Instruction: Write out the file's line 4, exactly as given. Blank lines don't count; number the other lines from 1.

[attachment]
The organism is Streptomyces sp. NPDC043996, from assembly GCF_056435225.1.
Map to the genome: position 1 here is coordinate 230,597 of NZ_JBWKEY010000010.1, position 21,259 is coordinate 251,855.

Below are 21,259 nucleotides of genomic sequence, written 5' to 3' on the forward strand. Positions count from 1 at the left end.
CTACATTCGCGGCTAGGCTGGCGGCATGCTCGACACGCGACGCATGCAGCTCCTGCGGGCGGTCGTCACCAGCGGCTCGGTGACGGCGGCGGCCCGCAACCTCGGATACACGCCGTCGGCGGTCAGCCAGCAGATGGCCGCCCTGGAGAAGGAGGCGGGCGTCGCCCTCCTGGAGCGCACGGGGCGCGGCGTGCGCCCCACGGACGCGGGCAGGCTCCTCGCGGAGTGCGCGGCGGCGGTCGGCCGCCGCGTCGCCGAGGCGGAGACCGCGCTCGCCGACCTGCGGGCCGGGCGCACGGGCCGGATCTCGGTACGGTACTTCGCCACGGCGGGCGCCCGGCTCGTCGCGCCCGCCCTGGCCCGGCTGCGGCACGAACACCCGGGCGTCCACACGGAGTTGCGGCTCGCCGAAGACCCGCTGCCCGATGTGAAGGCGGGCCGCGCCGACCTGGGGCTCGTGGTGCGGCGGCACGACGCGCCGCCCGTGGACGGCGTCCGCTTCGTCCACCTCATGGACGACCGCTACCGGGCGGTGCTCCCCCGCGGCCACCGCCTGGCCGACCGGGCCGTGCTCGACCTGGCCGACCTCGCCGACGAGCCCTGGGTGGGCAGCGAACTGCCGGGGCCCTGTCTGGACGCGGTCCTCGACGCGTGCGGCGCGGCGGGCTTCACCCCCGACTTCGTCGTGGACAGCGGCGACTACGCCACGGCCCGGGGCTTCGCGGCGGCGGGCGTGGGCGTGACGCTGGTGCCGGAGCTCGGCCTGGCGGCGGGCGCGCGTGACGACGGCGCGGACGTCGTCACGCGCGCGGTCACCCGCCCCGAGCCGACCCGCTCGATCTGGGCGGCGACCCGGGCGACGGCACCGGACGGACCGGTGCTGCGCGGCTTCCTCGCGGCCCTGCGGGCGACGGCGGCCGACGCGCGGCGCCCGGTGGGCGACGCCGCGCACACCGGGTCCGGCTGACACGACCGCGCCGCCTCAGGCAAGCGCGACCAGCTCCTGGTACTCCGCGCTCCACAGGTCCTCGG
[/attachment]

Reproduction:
CTACATTCGCGGCTAGGCTGGCGGCATGCTCGACACGCGACGCATGCAGCTCCTGCGGGCGGTCGTCACCAGCGGCTCGGTGACGGCGGCGGCCCGCAACCTCGGATACACGCCGTCGGCGGTCAGCCAGCAGATGGCCGCCCTGGAGAAGGAGGCGGGCGTCGCCCTCCTGGAGCGCACGGGGCGCGGCGTGCGCCCCACGGACGCGGGCAGGCTCCTCGCGGAGTGCGCGGCGGCGGTCGGCCGCCGCGTCGCCGAGGCGGAGACCGCGCTCGCCGACCTGCGGGCCGGGCGCACGGGCCGGATCTCGGTACGGTACTTCGCCACGGCGGGCGCCCGGCTCGTCGCGCCCGCCCTGGCCCGGCTGCGGCACGAACACCCGGGCGTCCACACGGAGTTGCGGCTCGCCGAAGACCCGCTGCCCGATGTGAAGGCGGGCCGCGCCGACCTGGGGCTCGTGGTGCGGCGGCACGACGCGCCGCCCGTGGACGGCGTCCGCTTCGTCCACCTCATGGACGACCGCTACCGGGCGGTGCTCCCCCGCGGCCACCGCCTGGCCGACCGGGCCGTGCTCGACCTGGCCGACCTCGCCGACGAGCCCTGGGTGGGCAGCGAACTGCCGGGGCCCTGTCTGGACGCGGTCCTCGACGCGTGCGGCGCGGCGGGCTTCACCCCCGACTTCGTCGTGGACAGCGGCGACTACGCCACGGCCCGGGGCTTCGCGGCGGCGGGCGTGGGCGTGACGCTGGTGCCGGAGCTCGGCCTGGCGGCGGGCGCGCGTGACGACGGCGCGGACGTCGTCACGCGCGCGGTCACCCGCCCCGAGCCGACCCGCTCGATCTGGGCGGCGACCCGGGCGACGGCACCGGACGGACCGGTGCTGCGCGGCTTCCTCGCGGCCCTGCGGGCGACGGCGGCCGACGCGCGGCGCCCGGTGGGCGACGCCGCGCACACCGGGTCCGGCTGACACGACCGCGCCGCCTCAGGCAAGCGCGACCAGCTCCTGGTACTCCGCGCTCCACAGGTCCTCGG